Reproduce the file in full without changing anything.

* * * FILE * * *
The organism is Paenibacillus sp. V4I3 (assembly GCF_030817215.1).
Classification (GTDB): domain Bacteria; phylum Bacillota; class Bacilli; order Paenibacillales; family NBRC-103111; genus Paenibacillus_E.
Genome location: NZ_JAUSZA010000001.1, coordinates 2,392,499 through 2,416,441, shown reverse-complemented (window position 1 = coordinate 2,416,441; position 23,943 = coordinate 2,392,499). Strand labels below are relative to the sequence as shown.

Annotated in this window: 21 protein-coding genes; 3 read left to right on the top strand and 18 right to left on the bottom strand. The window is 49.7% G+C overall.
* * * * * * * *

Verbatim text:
The organism is Paenibacillus sp. V4I3 (assembly GCF_030817215.1).
Classification (GTDB): domain Bacteria; phylum Bacillota; class Bacilli; order Paenibacillales; family NBRC-103111; genus Paenibacillus_E.
Genome location: NZ_JAUSZA010000001.1, coordinates 2,392,499 through 2,416,441, shown reverse-complemented (window position 1 = coordinate 2,416,441; position 23,943 = coordinate 2,392,499). Strand labels below are relative to the sequence as shown.

Annotated in this window: 21 protein-coding genes; 3 read left to right on the top strand and 18 right to left on the bottom strand. The window is 49.7% G+C overall.